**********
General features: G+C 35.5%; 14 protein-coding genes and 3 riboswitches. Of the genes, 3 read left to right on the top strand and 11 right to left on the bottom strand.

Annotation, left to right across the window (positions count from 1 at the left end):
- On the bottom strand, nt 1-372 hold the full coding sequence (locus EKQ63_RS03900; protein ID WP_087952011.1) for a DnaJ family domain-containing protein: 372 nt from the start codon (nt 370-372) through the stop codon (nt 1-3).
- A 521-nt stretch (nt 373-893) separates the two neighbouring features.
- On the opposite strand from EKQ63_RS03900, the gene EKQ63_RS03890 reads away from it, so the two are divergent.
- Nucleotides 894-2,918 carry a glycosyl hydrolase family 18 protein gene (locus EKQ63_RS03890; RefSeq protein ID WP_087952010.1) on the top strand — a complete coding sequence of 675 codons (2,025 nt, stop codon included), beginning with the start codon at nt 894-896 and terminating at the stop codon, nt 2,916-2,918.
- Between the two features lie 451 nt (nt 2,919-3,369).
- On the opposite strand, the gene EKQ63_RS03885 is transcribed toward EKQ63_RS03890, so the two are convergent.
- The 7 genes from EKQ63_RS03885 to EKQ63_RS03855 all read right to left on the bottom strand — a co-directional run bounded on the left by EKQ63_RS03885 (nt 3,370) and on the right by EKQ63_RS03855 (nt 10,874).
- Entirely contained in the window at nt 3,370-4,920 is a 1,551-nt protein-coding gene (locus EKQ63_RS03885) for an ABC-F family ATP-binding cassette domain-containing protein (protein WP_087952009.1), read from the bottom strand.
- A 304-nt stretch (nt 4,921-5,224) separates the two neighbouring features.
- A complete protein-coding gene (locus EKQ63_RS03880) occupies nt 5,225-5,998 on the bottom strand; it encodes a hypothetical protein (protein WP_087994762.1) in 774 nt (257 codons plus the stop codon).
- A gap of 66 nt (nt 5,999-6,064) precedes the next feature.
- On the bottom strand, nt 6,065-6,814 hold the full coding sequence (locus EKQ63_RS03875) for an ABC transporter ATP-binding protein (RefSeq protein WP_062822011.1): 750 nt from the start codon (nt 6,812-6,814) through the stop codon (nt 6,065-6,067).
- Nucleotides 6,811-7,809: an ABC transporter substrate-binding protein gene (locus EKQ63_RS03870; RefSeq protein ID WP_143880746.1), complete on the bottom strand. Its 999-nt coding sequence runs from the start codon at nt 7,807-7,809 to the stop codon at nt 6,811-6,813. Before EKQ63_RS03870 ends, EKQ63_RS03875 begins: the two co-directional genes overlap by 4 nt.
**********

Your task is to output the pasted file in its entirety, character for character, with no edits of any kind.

General features: G+C 35.5%; 14 protein-coding genes and 3 riboswitches. Of the genes, 3 read left to right on the top strand and 11 right to left on the bottom strand.

Annotation, left to right across the window (positions count from 1 at the left end):
- On the bottom strand, nt 1-372 hold the full coding sequence (locus EKQ63_RS03900; protein ID WP_087952011.1) for a DnaJ family domain-containing protein: 372 nt from the start codon (nt 370-372) through the stop codon (nt 1-3).
- A 521-nt stretch (nt 373-893) separates the two neighbouring features.
- On the opposite strand from EKQ63_RS03900, the gene EKQ63_RS03890 reads away from it, so the two are divergent.
- Nucleotides 894-2,918 carry a glycosyl hydrolase family 18 protein gene (locus EKQ63_RS03890; RefSeq protein ID WP_087952010.1) on the top strand — a complete coding sequence of 675 codons (2,025 nt, stop codon included), beginning with the start codon at nt 894-896 and terminating at the stop codon, nt 2,916-2,918.
- Between the two features lie 451 nt (nt 2,919-3,369).
- On the opposite strand, the gene EKQ63_RS03885 is transcribed toward EKQ63_RS03890, so the two are convergent.
- The 7 genes from EKQ63_RS03885 to EKQ63_RS03855 all read right to left on the bottom strand — a co-directional run bounded on the left by EKQ63_RS03885 (nt 3,370) and on the right by EKQ63_RS03855 (nt 10,874).
- Entirely contained in the window at nt 3,370-4,920 is a 1,551-nt protein-coding gene (locus EKQ63_RS03885) for an ABC-F family ATP-binding cassette domain-containing protein (protein WP_087952009.1), read from the bottom strand.
- A 304-nt stretch (nt 4,921-5,224) separates the two neighbouring features.
- A complete protein-coding gene (locus EKQ63_RS03880) occupies nt 5,225-5,998 on the bottom strand; it encodes a hypothetical protein (protein WP_087994762.1) in 774 nt (257 codons plus the stop codon).
- A gap of 66 nt (nt 5,999-6,064) precedes the next feature.
- On the bottom strand, nt 6,065-6,814 hold the full coding sequence (locus EKQ63_RS03875) for an ABC transporter ATP-binding protein (RefSeq protein WP_062822011.1): 750 nt from the start codon (nt 6,812-6,814) through the stop codon (nt 6,065-6,067).
- Nucleotides 6,811-7,809: an ABC transporter substrate-binding protein gene (locus EKQ63_RS03870; RefSeq protein ID WP_143880746.1), complete on the bottom strand. Its 999-nt coding sequence runs from the start codon at nt 7,807-7,809 to the stop codon at nt 6,811-6,813. Before EKQ63_RS03870 ends, EKQ63_RS03875 begins: the two co-directional genes overlap by 4 nt.